What happens if you are trapped????

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c.blyth
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What happens if you are trapped????

Post by c.blyth » Sat Dec 13, 2008 10:22 pm

I've just been watching videos on youtube of people being trapped i weirs and stuff.
What do you do?
hat techniques/pointers would you give?
Any advice would be great :D
cheers,

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Big Henry
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Re: What happens if you are trapped????

Post by Big Henry » Sat Dec 13, 2008 10:25 pm

Avoid the stickier weirs? Make sure there is suitable safety cover/you and your mates know what to do if it should happen.

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peakfreak
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Re: What happens if you are trapped????

Post by peakfreak » Sat Dec 13, 2008 10:59 pm

What happens if you are trapped
Usually you s**t yourself and get taken to a dark calm place, which, when you return from it you have Dave @ TRCs grid smilling down at you (Love ya Dave BNIAGW)

Seriously though, if you are out of your boat and in a recirculating stopper, they say that you should go against all instincts and swim downwards, roll into a ball and the lower current should push you out.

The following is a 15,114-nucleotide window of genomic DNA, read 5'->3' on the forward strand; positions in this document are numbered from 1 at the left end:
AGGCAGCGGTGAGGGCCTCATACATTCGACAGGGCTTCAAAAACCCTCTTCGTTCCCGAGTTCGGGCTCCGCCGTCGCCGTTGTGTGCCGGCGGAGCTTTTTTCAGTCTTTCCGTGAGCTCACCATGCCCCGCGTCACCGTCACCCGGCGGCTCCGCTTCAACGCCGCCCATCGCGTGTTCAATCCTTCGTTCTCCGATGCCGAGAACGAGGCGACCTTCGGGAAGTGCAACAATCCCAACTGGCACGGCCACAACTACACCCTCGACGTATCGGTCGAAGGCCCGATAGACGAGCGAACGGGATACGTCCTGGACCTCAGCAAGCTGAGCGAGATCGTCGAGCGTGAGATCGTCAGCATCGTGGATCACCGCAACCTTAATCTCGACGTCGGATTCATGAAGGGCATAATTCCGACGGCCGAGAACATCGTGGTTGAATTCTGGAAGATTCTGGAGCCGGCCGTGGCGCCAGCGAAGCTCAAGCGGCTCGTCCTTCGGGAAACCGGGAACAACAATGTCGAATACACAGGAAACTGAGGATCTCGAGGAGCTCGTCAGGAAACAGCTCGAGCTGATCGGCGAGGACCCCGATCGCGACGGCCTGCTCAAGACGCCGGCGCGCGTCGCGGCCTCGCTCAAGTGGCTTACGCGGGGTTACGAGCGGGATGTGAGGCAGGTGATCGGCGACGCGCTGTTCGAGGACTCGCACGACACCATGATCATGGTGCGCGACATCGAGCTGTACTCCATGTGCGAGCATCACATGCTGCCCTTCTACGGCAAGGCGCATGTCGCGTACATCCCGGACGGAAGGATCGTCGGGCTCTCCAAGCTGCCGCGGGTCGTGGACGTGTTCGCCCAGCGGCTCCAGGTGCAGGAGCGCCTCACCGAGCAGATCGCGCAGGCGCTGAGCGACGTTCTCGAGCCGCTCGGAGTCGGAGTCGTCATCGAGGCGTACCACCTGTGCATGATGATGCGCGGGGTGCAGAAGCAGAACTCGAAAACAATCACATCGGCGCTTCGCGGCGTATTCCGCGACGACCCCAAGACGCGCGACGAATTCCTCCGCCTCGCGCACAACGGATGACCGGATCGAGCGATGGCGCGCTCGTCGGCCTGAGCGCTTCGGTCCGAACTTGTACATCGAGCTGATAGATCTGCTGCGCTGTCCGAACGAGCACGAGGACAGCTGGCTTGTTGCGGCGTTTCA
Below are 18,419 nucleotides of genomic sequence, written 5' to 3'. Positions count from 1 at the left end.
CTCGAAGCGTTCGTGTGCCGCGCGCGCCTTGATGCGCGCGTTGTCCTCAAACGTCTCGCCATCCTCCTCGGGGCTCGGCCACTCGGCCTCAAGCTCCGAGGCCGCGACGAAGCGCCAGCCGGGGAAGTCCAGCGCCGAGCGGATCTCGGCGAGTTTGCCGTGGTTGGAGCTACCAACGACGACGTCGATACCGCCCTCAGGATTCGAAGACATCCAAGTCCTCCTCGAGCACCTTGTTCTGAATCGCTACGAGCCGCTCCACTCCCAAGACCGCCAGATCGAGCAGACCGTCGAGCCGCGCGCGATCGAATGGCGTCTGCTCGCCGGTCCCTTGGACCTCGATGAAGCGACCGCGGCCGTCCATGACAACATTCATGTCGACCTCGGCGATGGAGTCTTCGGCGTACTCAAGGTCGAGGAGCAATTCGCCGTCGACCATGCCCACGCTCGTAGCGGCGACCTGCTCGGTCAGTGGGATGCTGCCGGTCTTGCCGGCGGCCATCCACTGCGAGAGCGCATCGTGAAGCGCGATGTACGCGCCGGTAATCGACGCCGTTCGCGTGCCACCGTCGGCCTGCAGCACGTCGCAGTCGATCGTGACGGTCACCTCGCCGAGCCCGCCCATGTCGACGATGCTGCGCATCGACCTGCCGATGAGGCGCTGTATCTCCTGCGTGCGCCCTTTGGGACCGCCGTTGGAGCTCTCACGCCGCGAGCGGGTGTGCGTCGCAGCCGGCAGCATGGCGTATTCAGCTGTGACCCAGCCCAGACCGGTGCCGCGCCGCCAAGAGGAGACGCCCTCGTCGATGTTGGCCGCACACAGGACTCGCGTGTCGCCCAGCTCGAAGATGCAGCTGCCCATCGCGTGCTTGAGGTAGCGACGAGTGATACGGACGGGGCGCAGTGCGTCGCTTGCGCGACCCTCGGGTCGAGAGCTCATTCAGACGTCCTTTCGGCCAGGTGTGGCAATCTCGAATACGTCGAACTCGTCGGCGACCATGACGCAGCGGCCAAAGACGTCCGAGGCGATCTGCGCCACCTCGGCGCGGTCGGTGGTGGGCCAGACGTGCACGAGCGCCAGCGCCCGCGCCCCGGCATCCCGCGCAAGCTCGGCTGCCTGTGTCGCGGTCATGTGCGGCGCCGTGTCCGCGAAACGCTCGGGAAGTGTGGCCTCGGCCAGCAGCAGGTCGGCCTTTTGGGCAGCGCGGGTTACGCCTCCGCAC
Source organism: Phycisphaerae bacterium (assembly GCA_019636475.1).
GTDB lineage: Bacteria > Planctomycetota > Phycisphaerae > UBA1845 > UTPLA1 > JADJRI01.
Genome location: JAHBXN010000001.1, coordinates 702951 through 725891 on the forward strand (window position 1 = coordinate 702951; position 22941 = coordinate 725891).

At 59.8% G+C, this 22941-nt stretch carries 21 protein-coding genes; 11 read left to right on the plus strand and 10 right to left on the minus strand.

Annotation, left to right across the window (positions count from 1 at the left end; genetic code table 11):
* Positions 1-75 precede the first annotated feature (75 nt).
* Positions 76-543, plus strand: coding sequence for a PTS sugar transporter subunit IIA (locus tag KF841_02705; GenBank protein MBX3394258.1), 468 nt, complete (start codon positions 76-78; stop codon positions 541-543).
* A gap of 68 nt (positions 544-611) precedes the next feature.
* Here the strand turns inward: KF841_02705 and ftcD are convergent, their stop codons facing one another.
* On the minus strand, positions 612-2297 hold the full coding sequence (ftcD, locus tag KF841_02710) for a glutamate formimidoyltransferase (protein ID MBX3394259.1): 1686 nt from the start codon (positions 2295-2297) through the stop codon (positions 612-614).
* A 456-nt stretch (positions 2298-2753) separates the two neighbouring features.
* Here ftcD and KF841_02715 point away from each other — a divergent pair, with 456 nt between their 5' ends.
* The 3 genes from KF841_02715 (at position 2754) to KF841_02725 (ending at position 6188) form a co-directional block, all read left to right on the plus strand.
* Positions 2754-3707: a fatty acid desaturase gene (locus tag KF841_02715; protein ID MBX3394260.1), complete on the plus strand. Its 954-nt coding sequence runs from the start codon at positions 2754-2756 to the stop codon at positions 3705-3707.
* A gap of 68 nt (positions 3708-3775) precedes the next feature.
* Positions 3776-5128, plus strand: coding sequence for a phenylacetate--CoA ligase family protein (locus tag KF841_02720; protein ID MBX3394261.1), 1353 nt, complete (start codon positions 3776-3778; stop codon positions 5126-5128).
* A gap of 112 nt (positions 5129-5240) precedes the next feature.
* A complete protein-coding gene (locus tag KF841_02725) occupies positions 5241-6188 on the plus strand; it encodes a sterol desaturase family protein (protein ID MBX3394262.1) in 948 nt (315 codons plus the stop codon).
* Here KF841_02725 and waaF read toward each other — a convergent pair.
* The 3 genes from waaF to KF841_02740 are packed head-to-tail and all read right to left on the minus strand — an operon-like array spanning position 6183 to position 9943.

I would suggest you get a copy of White Water Safety and Rescue by Franco Ferrero, there is some very good information of rescue techniques.
Last edited by peakfreak on Sun Dec 14, 2008 10:06 am, edited 1 time in total.

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MattBibbings
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Re: What happens if you are trapped????

Post by MattBibbings » Sat Dec 13, 2008 11:23 pm

Go for the freefall position is what I have been taught and have practiced.

As recomended in Francos WWSR here. Nifty thing this Google books.

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AndyY
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Re: What happens if you are trapped????

Post by AndyY » Sat Dec 13, 2008 11:23 pm

Get Franco's book and also get yourself on a WWS&R course, it will help alot to give loads of basic knowledge.